Unincorporated Business Organization Trust
What is an Unincorporated Business Trust? And what are its advantages?
1) an organization created and managed by ''trustees" for the benefit and profit
of Beneficiaries who hold or may acquire transferable trust certificates. Trust
certificates provide individual holders evidence of interest in the Trust estate
2) a powerful entity by which individuals may combine their resources to operate
a business for profit without the inherent liabilities of a partnership or the
double taxation of corporations. A UBOT. can preserve privacy; protect
assets against judgments and lawsuits.
3) often called a "Common-law Trust" but this phrase is not descriptive of any of
the peculiar characteristics of such organizations. The basis for the
terminology "Common-law Trust" is that they are created under the common
law of contracts and does not depend upon any statute for its existence. See
the United States Constitution, Article 1 Sec. 10, Clause 1.
4) brought into being by two basic documents: a Declaration of Trust and a Trust
Indenture. These two documents make all the provisions of who is who and
who is responsible for what, relative to the Trust activities.
5) A great way to avoid tax liabilities of a business, or trust transactions, until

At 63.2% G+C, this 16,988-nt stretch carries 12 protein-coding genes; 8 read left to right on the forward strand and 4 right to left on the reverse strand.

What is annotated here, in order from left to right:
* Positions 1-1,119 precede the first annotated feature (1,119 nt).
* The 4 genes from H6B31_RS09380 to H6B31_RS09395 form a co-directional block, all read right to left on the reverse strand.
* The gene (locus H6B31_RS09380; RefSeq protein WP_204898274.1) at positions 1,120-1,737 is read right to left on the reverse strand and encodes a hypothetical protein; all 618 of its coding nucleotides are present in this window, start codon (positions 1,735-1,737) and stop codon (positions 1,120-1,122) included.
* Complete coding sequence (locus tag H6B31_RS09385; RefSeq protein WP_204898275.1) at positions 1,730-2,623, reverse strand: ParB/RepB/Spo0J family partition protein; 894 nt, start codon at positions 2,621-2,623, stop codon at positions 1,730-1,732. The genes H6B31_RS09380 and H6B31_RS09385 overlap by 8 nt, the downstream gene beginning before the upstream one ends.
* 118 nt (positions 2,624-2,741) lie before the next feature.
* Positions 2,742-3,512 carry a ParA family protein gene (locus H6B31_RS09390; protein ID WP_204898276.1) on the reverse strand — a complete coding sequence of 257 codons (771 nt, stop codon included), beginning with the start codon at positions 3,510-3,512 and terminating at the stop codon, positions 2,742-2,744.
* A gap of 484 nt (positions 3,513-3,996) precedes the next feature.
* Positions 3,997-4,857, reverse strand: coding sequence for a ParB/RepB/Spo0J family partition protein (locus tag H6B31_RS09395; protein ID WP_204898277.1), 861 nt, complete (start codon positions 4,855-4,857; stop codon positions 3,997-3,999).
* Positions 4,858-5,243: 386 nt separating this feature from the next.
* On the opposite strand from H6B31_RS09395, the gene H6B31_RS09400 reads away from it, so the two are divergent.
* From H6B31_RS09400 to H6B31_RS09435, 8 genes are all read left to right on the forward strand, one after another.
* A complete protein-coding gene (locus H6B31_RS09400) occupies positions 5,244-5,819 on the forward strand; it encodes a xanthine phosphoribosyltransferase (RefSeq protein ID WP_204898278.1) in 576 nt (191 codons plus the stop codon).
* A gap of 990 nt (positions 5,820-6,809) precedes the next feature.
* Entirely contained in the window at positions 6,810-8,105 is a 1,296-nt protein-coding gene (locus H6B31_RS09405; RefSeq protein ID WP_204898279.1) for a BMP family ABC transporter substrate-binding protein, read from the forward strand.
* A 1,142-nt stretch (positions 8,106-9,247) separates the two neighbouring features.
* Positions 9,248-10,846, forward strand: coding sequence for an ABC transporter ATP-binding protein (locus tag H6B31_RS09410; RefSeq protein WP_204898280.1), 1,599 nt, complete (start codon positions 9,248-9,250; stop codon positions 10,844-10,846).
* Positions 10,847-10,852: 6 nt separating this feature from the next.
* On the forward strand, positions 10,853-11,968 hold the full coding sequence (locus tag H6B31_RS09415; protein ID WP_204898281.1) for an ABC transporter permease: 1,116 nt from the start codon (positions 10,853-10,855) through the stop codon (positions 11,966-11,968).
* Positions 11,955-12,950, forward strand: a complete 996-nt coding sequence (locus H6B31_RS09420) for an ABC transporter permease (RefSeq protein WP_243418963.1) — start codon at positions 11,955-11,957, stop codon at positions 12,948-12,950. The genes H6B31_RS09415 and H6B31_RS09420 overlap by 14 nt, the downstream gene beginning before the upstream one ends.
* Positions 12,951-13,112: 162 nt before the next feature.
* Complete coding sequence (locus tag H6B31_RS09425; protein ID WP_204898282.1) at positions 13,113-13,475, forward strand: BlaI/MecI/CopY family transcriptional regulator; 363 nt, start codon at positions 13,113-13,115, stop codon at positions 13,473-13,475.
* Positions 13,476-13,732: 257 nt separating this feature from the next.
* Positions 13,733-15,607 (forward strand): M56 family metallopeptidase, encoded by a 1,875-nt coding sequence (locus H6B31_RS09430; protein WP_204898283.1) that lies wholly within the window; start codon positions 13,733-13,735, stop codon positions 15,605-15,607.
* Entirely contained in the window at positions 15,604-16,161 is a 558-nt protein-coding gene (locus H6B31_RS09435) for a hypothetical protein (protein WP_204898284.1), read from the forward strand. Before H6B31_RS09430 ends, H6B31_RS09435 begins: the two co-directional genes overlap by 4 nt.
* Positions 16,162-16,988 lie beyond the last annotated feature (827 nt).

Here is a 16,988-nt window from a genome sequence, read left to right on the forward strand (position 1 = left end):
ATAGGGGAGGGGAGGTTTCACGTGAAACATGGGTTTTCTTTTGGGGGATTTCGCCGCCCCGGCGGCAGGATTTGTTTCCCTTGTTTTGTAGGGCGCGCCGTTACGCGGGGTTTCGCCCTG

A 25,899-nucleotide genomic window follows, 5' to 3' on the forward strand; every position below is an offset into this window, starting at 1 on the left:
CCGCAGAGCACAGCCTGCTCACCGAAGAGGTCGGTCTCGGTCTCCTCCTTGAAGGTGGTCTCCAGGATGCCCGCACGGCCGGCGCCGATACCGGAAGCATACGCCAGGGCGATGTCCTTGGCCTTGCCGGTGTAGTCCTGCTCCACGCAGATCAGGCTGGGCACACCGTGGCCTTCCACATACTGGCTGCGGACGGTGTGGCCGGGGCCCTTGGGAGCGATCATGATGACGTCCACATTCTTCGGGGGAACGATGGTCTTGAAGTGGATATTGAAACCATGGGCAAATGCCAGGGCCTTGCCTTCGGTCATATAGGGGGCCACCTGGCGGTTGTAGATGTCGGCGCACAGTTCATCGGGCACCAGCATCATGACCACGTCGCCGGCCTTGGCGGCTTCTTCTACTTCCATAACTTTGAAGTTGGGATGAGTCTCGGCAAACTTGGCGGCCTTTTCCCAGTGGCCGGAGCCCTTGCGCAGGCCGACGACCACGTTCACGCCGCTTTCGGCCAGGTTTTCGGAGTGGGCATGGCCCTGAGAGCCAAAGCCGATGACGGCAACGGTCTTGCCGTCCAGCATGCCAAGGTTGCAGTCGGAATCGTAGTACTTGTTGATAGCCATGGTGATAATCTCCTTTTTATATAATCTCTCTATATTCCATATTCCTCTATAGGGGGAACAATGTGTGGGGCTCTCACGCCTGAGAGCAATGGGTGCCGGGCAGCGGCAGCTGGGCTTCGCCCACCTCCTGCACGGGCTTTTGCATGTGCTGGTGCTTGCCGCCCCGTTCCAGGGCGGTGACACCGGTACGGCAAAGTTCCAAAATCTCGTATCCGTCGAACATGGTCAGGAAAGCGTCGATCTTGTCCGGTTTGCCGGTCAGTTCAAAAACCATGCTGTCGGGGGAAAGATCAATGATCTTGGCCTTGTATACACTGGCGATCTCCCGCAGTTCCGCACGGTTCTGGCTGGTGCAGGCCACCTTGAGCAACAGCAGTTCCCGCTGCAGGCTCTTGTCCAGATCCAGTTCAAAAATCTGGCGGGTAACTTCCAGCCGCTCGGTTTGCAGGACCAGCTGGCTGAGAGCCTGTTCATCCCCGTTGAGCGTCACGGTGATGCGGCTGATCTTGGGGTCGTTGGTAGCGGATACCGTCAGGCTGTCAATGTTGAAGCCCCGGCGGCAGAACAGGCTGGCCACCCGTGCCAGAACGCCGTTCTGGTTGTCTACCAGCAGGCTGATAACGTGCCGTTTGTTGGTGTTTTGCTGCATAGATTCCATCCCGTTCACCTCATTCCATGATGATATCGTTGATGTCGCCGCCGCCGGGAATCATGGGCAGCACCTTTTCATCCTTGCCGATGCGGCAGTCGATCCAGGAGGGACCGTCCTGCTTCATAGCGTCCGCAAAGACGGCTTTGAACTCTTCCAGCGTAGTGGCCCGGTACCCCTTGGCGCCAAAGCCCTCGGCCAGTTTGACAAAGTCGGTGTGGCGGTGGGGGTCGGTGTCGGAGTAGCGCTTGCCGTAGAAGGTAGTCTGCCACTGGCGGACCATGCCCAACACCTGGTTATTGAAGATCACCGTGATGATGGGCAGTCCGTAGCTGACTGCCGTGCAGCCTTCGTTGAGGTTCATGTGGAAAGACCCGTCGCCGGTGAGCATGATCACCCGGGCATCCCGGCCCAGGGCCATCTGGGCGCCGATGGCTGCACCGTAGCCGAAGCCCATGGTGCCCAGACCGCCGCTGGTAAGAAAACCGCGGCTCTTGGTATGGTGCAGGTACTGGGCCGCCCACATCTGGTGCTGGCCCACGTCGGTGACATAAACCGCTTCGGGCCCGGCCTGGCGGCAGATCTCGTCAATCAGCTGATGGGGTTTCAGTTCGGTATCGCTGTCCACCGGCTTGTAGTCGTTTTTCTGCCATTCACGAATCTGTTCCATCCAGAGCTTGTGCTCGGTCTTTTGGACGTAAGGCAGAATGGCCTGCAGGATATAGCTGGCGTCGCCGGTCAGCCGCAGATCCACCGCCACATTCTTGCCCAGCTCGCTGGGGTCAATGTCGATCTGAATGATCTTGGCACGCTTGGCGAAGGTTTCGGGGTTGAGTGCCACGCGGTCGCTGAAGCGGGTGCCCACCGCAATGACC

money or assets are distributed to the beneficiaries.
Since the Trust Indenture is a contract between the creator and the trustee, the
indenture controls the activities, powers and responsibilities of those who administer the
Trust. No one has legal authority to change its provisions except those so authorized by
The benefits of a UBOT are:
2) Limited liability
3) Not subject to probate
4) No state or inheritance taxes
5) Minimize and/or avoid income taxes
6) Maximize depreciation
7) Reduce capital gains tax
8) Separate investment program
9) Protect Assets against Creditors
|To learn more about the UBOT its uses and applicability please feel free to view or download the following pages excerpted from our book "Free From Servitude 2.0".|
There are no inquiries yet.
Ask a Question